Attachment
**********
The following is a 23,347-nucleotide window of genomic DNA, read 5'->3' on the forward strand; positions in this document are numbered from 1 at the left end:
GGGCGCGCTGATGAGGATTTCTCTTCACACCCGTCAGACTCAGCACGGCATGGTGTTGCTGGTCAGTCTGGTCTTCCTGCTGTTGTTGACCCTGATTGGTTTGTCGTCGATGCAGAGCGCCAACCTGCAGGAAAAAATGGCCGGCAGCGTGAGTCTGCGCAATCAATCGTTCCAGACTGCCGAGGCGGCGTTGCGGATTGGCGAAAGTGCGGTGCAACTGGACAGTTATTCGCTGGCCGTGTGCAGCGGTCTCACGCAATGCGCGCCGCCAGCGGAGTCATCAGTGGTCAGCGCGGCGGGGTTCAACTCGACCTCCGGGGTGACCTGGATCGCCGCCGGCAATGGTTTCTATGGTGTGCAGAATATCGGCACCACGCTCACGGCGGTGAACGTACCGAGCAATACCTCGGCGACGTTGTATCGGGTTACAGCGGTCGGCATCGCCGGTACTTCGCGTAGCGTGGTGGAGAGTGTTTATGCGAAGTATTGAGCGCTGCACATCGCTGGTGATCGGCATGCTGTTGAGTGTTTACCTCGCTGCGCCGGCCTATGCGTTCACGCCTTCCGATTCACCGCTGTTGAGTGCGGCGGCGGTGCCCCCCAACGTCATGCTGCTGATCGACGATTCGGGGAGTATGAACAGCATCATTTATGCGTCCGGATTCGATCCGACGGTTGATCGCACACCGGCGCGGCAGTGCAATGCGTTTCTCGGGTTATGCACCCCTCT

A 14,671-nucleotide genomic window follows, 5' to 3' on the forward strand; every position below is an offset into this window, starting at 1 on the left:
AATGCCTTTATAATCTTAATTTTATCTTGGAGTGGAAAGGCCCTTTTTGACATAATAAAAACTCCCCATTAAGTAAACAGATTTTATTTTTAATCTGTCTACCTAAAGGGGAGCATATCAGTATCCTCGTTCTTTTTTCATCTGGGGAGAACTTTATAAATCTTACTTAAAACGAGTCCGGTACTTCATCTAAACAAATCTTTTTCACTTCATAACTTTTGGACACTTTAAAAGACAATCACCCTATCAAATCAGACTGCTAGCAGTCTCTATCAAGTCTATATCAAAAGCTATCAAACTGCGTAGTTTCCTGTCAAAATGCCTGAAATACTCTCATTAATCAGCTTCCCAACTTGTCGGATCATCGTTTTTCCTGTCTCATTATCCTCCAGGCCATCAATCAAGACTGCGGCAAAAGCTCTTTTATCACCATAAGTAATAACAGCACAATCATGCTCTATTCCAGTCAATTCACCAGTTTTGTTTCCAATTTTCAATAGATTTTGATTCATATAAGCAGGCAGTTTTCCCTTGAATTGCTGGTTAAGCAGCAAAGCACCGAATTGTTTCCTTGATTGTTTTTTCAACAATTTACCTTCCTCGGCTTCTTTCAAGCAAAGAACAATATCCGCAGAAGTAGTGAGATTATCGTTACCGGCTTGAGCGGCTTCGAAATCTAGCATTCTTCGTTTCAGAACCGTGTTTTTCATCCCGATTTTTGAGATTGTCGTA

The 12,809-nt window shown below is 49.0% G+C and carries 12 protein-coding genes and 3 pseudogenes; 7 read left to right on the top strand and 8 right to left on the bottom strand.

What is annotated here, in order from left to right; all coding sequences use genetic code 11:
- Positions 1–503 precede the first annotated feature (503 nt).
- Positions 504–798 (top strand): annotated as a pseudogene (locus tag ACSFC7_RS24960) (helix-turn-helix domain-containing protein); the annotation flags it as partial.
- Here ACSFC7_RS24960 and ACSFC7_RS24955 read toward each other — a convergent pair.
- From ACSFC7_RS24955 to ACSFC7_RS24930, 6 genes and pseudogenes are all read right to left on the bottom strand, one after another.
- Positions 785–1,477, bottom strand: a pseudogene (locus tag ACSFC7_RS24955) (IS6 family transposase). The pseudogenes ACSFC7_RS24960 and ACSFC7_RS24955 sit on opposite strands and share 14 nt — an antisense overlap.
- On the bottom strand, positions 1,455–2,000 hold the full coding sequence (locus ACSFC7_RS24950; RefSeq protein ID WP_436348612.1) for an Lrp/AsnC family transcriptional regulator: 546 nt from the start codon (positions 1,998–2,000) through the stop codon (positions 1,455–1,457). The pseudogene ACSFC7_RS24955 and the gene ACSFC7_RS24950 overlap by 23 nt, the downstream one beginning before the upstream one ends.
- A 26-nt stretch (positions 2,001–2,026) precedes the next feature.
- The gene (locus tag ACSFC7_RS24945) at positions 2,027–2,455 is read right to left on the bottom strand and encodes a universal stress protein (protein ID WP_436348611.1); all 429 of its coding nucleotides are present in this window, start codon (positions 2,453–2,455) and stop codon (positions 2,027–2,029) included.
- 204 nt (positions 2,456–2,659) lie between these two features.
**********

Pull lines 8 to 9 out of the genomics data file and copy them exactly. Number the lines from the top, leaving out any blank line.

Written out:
- Positions 504–798 (top strand): annotated as a pseudogene (locus tag ACSFC7_RS24960) (helix-turn-helix domain-containing protein); the annotation flags it as partial.
- Here ACSFC7_RS24960 and ACSFC7_RS24955 read toward each other — a convergent pair.